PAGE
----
It is the same for OH (other half). He only has to say that he works in cancer research to find that the rest of the evening is spent listening to people telling him all about themselves or someone they know who has cancer. There was one memorable occasion when the opposite happened. We were sitting having a meal at a wedding and were introduced to a friend of mine’s new boyfriend. What do you do? He asked.  I’m a scientist, OH answered.  How boring for you, responded my friend’s boyfriend. He turned his back and did not say another word to us for the rest of the evening.
Polite conversation is a whole lot easier nowadays as Covid has freed us from having to meet strangers at dinner parties or anywhere else for that matter. Conversations now usually start with “how are you?” meaning,  “are you still alive and well?” and end with “stay safe.”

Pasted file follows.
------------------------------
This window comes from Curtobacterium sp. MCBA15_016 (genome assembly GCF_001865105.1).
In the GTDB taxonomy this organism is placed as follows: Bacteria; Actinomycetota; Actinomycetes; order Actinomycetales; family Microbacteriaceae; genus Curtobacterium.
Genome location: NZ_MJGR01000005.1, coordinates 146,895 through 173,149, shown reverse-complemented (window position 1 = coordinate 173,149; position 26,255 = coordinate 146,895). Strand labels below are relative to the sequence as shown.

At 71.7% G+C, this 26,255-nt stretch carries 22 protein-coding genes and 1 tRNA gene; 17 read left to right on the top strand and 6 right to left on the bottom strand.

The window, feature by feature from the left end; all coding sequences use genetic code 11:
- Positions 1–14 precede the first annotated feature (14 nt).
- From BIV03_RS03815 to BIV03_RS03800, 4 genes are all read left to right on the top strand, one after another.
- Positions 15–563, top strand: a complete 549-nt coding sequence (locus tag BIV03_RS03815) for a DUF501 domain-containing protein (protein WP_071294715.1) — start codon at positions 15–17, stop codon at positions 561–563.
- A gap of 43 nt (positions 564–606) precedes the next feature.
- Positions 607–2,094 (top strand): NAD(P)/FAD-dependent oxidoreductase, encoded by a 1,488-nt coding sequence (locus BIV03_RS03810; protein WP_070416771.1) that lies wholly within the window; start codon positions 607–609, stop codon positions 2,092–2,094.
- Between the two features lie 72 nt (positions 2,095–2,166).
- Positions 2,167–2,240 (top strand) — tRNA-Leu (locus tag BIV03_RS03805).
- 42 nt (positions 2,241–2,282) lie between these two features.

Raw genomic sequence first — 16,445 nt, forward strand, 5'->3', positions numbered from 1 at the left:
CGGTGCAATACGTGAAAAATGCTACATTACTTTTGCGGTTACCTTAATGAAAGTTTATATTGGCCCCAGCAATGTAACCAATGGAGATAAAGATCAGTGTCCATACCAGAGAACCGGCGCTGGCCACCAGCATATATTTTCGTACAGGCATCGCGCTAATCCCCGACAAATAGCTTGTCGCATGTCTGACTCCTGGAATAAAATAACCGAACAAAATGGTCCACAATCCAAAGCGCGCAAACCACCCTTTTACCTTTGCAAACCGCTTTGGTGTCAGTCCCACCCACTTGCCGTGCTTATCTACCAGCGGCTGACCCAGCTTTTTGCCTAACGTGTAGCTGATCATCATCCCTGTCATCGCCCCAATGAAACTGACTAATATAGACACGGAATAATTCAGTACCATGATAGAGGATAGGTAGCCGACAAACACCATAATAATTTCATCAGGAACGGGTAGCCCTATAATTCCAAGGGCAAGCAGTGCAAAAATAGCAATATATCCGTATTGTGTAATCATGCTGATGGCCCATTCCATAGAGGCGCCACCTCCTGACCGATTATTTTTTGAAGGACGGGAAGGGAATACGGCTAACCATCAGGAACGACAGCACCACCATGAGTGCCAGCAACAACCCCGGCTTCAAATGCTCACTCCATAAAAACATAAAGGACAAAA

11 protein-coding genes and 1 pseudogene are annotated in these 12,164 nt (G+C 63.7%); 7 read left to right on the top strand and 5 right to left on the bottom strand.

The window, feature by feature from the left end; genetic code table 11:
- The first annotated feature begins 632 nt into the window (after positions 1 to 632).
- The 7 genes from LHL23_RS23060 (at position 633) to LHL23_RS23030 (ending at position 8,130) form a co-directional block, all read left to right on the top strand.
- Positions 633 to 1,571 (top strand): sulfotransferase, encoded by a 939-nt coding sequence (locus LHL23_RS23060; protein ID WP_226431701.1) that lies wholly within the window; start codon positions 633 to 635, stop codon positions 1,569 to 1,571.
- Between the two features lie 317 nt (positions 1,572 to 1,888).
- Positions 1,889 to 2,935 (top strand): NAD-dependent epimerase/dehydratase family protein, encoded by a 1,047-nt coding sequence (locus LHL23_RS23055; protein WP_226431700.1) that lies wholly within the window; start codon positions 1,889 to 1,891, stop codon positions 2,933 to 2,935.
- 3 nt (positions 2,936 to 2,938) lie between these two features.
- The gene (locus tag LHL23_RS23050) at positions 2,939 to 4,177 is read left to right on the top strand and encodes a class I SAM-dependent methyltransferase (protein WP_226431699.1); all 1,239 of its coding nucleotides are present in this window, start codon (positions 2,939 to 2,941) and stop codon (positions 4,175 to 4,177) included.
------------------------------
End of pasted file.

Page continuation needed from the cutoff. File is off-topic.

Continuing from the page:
So what does one say when asked what do you do? I could just say I’m retired and leave it at that.  I hate those four words, “What do you do?”  Whether we like it or not, whether we think we do it or not, we all tend to judge people on what it is they “do”.  As a woman of a certain age, I still do a hell of a lot.  This blog for a start. And loads of other things – mostly enjoyable and rewarding ones. But in those far off days of dinner parties, no one ever asked about those.  A bit like the charmer who asked OH what he did and then turned away, most men (and it is usually men) show no interest whatsoever in the person you are – only in the persona.  You might be writing the next War and Peace or doing the most incredible voluntary work but if you are not doing any paid work  then you are cut out of the conversation.  I am sure that my female readers will recognise this all too common and ill-mannered behaviour.